(2) When the weapon is being used under sandy conditions, all lubricant should be wiped from the weapon- This will prevent sand carried by the wind from sticking to the lubricant and forming an abrasive compound which will ruin the mechanism. Immediately upon leaving sandy terrain, the weapon must be thoroughly cleaned and relubricated with OIL, lubricating, preservative, special.
(3) In such climates, wood parts are apt to dry out and shrink, and a light application of raw linseed oil applied as in subparagraph a (4), above, will help to keep wood in condition.
(4) Perspiration from the hands is a contributing factor to rust because it contains acid, and metal parts should be wiped dry frequently.
(5) During sand or dust storms, rifle should be kept covered, if possible, the breech and muzzle especially.
c. Care of the telescopic sight used on the Rifle M1903A4 is explained in TM 9-270, d* The bayonets and bayonet scabbards used with the rifles should be cared for in a similar manner, and frequently inspected for rust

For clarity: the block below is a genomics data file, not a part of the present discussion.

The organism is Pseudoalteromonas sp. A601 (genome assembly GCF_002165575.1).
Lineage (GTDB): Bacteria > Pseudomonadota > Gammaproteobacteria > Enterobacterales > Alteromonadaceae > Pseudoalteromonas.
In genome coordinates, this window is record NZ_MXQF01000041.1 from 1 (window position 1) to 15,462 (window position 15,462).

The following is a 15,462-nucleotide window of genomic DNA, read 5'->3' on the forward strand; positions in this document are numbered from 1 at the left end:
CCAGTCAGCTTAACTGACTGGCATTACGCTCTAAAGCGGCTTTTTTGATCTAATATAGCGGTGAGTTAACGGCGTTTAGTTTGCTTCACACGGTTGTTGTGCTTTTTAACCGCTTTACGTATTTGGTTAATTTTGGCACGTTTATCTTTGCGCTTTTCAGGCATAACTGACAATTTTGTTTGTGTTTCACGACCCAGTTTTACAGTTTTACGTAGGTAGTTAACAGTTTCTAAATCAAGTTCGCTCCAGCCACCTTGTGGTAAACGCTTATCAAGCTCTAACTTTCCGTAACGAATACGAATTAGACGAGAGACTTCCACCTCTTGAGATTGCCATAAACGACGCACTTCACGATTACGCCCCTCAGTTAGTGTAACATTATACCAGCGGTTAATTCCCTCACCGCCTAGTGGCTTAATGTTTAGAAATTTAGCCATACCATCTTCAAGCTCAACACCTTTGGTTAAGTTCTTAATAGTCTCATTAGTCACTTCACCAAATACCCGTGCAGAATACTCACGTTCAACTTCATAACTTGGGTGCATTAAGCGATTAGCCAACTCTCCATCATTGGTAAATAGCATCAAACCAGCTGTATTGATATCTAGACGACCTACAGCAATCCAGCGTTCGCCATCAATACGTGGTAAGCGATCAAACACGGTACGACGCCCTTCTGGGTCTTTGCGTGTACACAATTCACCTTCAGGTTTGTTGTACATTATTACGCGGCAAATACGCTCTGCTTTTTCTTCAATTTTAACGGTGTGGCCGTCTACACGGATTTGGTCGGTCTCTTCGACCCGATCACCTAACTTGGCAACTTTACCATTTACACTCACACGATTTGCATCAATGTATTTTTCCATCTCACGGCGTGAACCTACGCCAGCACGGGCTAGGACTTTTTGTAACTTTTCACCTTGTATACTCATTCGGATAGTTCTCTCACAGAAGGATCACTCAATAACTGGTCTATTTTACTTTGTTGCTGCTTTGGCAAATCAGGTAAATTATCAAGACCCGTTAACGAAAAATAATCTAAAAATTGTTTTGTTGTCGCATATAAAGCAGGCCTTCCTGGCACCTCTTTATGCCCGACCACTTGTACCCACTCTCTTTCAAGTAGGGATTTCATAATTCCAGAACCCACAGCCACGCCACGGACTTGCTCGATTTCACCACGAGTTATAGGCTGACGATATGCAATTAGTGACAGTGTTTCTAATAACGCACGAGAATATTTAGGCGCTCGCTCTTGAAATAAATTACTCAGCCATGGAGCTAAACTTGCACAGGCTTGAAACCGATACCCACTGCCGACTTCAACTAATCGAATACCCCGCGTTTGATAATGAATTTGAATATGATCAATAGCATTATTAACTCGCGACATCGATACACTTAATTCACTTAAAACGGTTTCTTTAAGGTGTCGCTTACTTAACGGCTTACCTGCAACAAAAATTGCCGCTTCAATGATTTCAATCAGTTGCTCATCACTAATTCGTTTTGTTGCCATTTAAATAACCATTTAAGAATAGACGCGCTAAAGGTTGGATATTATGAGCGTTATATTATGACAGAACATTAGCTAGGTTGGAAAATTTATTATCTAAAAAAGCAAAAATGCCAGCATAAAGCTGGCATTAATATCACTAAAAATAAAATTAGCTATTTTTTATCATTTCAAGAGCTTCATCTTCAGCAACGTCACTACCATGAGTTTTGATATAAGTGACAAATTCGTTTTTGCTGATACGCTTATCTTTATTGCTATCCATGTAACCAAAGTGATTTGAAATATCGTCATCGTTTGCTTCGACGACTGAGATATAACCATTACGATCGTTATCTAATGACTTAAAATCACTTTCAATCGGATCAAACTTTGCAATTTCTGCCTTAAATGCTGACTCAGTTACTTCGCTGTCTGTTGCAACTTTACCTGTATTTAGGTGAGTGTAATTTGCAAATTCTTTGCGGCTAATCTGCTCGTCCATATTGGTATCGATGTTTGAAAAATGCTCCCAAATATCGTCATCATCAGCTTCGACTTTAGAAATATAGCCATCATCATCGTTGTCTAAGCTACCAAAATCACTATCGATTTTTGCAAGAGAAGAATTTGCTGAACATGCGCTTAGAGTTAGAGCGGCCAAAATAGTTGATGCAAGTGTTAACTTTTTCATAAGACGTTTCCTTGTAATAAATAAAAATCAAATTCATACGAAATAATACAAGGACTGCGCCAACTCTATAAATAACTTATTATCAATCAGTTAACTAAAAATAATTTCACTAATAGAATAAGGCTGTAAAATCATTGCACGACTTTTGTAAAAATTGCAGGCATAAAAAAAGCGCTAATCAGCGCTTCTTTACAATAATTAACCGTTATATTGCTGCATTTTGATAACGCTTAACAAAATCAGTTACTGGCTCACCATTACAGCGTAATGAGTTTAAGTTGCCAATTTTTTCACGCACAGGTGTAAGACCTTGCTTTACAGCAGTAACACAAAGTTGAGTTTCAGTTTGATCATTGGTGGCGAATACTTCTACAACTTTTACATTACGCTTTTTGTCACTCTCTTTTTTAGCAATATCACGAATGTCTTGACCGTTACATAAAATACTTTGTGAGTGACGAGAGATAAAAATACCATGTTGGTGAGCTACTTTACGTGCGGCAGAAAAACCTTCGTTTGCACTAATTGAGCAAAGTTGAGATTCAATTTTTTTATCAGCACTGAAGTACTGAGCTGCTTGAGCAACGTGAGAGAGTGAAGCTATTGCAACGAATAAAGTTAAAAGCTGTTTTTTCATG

a* Rifles which have been stored in accordance with paragraph 64, will be coated with either OIL, lubricating, preservative, light; OIL, lubricating, preservative, medium; or COMPOUND, rust-preventive, light or heavy. Completely disassemble rifle and use SOLVENT, dry-cleaning, to remove all traces of the compound or oil, particular care being taken that the bore, chamber, and all recesses in which springs or plungers operate are cleaned thoroughly. Completely remove SOLVENT, dry-cleaning, from all parts, using clean, CLOTH, wiping. Then oil and lubricate immediately as prescribed in paragraphs 59, 61, or 62, depending upon conditions.
CAUTION: Failure to clean the firing pin, spring, and striker and the tunnel in the bolt in which they operate, may result in gun failure at normal temperatures and will most certainly result in serious malfunctions if the rifles are operated in low temperature areas, as rust-preventive compound and excessive Lubricating oil will congeal on the mechanism.